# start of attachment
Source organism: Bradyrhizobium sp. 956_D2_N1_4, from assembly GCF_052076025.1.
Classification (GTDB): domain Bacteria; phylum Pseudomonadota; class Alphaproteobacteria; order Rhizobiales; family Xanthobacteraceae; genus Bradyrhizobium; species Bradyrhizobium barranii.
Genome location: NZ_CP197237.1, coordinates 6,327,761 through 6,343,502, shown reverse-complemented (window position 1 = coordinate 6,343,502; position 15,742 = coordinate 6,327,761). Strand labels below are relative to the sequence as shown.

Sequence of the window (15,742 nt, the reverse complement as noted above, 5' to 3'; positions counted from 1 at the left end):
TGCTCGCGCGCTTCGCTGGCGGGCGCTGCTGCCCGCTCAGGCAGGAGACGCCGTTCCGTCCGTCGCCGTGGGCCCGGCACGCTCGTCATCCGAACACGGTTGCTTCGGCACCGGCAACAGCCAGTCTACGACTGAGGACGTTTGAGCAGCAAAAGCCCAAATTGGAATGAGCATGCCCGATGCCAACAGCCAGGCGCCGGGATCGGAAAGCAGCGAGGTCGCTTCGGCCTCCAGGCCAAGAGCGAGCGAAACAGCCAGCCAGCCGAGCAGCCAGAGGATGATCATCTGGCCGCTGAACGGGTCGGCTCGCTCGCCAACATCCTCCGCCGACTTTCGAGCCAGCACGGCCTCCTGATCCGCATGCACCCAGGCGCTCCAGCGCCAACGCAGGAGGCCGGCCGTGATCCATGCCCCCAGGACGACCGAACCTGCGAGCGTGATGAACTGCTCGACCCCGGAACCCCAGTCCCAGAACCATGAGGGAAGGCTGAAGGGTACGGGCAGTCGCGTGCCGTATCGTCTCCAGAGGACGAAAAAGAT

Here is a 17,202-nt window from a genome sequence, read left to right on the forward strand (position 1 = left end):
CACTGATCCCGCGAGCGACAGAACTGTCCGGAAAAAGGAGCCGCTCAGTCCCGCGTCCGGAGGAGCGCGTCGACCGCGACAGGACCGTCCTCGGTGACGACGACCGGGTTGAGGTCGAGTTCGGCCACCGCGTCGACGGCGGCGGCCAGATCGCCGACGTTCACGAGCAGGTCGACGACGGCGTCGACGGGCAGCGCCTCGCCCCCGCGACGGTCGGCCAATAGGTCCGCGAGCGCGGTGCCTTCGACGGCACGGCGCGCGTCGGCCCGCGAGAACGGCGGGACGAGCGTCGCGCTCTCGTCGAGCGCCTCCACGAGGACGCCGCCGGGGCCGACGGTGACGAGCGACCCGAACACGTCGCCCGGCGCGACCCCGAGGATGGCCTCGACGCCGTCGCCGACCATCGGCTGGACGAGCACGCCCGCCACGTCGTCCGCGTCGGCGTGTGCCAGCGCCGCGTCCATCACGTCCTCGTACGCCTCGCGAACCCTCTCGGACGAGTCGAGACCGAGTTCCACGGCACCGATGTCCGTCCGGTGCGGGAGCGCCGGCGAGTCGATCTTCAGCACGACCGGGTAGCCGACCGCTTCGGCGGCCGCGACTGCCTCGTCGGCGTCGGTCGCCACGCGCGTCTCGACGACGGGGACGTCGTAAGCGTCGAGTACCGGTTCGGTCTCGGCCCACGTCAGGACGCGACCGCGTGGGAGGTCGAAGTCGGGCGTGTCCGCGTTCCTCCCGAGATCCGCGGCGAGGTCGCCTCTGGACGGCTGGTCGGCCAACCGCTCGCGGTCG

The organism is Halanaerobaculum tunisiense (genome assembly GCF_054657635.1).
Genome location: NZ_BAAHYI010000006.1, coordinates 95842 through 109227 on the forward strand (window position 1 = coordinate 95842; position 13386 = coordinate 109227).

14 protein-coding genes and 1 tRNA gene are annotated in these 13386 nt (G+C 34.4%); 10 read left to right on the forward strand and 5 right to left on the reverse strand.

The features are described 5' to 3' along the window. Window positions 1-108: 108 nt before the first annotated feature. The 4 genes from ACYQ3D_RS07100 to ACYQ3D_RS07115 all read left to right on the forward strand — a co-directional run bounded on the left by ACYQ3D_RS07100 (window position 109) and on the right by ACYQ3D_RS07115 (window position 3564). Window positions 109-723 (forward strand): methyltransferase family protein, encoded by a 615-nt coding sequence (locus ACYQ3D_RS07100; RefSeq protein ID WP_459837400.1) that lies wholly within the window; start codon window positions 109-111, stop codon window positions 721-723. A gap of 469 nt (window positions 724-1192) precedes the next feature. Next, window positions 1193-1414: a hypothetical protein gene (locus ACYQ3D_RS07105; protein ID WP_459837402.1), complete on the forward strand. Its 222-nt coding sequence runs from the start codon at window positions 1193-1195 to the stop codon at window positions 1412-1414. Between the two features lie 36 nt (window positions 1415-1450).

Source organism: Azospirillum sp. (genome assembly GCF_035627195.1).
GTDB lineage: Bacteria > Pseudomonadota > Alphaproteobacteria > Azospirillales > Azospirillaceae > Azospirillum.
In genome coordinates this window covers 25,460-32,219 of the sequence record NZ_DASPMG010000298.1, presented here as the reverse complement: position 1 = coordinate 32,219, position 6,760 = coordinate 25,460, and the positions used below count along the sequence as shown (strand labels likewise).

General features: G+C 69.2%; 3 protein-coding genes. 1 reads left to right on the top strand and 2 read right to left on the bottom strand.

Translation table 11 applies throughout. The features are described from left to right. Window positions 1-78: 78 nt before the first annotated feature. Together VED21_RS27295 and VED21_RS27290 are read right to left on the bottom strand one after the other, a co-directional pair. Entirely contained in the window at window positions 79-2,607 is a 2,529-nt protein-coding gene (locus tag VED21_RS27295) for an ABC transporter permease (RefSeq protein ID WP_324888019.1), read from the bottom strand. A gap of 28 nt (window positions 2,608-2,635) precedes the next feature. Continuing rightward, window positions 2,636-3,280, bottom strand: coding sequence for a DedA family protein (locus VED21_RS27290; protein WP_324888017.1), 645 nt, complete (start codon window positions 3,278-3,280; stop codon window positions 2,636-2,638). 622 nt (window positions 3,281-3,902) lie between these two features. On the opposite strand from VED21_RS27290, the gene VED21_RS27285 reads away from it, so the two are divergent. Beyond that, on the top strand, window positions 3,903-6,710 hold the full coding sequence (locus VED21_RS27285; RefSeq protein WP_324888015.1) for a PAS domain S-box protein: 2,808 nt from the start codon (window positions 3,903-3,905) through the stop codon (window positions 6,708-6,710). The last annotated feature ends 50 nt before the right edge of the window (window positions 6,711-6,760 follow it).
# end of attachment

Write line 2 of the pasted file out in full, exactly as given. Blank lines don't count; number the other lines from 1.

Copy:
Classification (GTDB): domain Bacteria; phylum Pseudomonadota; class Alphaproteobacteria; order Rhizobiales; family Xanthobacteraceae; genus Bradyrhizobium; species Bradyrhizobium barranii.